That was a close shave!

And what is the difference between cultivating a beard and growing whiskers, anyway?

“Shaving is such a barbarous activity!” Anonymous

“Beards is all right for awficersc but too much bovver for the likes of me.”Uncle Charlie, able seaman, Royal Navy.

Peter Warland

When my teachers first told me how Sir Francis Drake – the one with the trousers that looked like my mother’s underwear – had sunk half the Spanish Fleet and thus ‘singed the King of Spain’s beard’, the tale got me quite excited. And then, when I learned all about the pirate Blackbeard, he who draped his magnificent beard with explosives, I became ecstatic; I became determined to grow a mighty beard myself. However, as I was only twelve at the time, it was a bit of a problem.

I later discovered that there is a considerable difference between growing whiskers and cultivating a beard. Growing whiskers for most men is merely being indolent. They just neglect to shave. Cultivating a beard, however, can be a pain worse than owning a small dog. A man has to fuss over it, groom it, oil it, train it, fiddle incessantly with it, comb it and trim it and even take it for walks. Most of the men that I know either can’t be bothered with the business nor afford the costs of a barber.

However, I do see professional sportsmen sprouting beards these days, maybe to make them look more masculine. These guys do have the time and the money to waste on such idle activities and so there are some strange hirsute fellows out there, some sporting whispy little things like dead mice, some hugely barbarous, some all neatly tailored like Erroll Flynn’s was when he played Robin Hood, who, incidentally, would have sported a massive beard, living as he did in Sherwood Forest, that was not noted for barbers.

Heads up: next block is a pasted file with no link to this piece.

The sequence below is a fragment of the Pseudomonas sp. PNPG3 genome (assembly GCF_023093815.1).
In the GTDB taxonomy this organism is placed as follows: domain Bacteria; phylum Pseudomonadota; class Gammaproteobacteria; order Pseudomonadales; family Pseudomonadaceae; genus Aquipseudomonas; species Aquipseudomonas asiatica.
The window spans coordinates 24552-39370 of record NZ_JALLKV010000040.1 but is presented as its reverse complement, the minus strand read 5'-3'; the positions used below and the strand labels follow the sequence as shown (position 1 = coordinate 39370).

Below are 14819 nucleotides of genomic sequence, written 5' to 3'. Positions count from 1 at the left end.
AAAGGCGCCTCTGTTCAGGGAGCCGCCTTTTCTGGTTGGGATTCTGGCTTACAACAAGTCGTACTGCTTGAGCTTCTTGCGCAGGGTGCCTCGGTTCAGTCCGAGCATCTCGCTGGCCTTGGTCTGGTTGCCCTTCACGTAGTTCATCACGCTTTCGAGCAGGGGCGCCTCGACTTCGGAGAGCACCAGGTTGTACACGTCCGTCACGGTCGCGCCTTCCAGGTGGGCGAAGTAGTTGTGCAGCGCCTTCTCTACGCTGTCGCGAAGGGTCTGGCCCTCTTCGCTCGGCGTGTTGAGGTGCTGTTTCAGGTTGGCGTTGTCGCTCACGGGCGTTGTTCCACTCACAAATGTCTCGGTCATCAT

I still have a friend who was wearing a tatty beard when we first met over fifty years ago and, according to a recent ‘selfie’, still sports a white version that clings frantically to his chin. I think he was born with it. His late wife, who apparently gave up the idea of a clean shaven, respectable hubby some years ago, once told me that she had almost lost him when he was swimming in a harbour near his home in New Zealand. Some zealous native fisherman spotted him in the water and assumed that he was a bearded seal, and dug out his harpoon.

When, in the staff-room of the school where I was purported to have taught, a female member of staff accused a male member who had started a beard of looking like an arm-pit and he, quick witted, asked if she meant that her arm-pits looked like his chin. And the score was one all.

However, when I returned unshaven and generally dishevelled from a month long climbing trip in the wilds of Corsica, I was embraced by my fiancée who made no nasty comments at all. She patiently waited for me to get cleaned up and almost ‘hevelled’, and married me anyway.

But beards have been around for ever, it seems. Because women can only grow incipient versions, beards have been the symbols of masculinity and, probably, of idleness. Before razor blades were invented, shaving must have been a real chore. When, for example, Alexander the Great ordered his men to shave before they fought the Persians, famous for carpets, there must have been a great deal of bad Greek language as his armies scraped away with sea shells, bits of slate, dull bronze swords and whatever. This made them so mad that they thumped the enemy, ‘singed their beards’, as the saying goes.

Then there were the days that Jesus was portrayed as being clean-shaven like the Greek gods’ statues but, apparently, when the Roman emperor ordered all of his male subjects to smarten up, look masculine and grow their beards for the next hundred years, so did the paintings of Jesus change.

Anyway, before my whiskers are set alight by some irate reader, I reckon I’ll shuffle off, buy a new razor, then have another close shave.